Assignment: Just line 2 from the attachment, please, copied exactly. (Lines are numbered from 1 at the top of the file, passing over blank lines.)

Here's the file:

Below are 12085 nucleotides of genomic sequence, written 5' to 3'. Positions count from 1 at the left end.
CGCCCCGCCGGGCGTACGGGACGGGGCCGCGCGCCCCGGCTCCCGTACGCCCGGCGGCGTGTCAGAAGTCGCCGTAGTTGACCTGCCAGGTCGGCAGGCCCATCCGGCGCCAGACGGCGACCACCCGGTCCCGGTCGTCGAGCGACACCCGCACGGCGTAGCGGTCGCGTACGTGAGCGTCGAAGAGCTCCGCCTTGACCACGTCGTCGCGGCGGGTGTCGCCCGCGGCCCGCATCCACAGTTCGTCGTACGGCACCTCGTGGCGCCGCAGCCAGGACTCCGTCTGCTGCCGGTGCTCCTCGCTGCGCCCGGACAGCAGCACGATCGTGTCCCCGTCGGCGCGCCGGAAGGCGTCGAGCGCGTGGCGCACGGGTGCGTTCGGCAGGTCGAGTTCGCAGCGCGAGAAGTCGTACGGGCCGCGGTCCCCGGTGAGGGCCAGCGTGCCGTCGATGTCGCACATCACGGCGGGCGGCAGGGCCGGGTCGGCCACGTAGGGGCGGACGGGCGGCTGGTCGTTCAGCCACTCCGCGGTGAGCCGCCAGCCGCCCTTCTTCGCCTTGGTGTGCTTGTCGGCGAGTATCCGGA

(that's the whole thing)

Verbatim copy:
CGCCCCGCCGGGCGTACGGGACGGGGCCGCGCGCCCCGGCTCCCGTACGCCCGGCGGCGTGTCAGAAGTCGCCGTAGTTGACCTGCCAGGTCGGCAGGCCCATCCGGCGCCAGACGGCGACCACCCGGTCCCGGTCGTCGAGCGACACCCGCACGGCGTAGCGGTCGCGTACGTGAGCGTCGAAGAGCTCCGCCTTGACCACGTCGTCGCGGCGGGTGTCGCCCGCGGCCCGCATCCACAGTTCGTCGTACGGCACCTCGTGGCGCCGCAGCCAGGACTCCGTCTGCTGCCGGTGCTCCTCGCTGCGCCCGGACAGCAGCACGATCGTGTCCCCGTCGGCGCGCCGGAAGGCGTCGAGCGCGTGGCGCACGGGTGCGTTCGGCAGGTCGAGTTCGCAGCGCGAGAAGTCGTACGGGCCGCGGTCCCCGGTGAGGGCCAGCGTGCCGTCGATGTCGCACATCACGGCGGGCGGCAGGGCCGGGTCGGCCACGTAGGGGCGGACGGGCGGCTGGTCGTTCAGCCACTCCGCGGTGAGCCGCCAGCCGCCCTTCTTCGCCTTGGTGTGCTTGTCGGCGAGTATCCGGA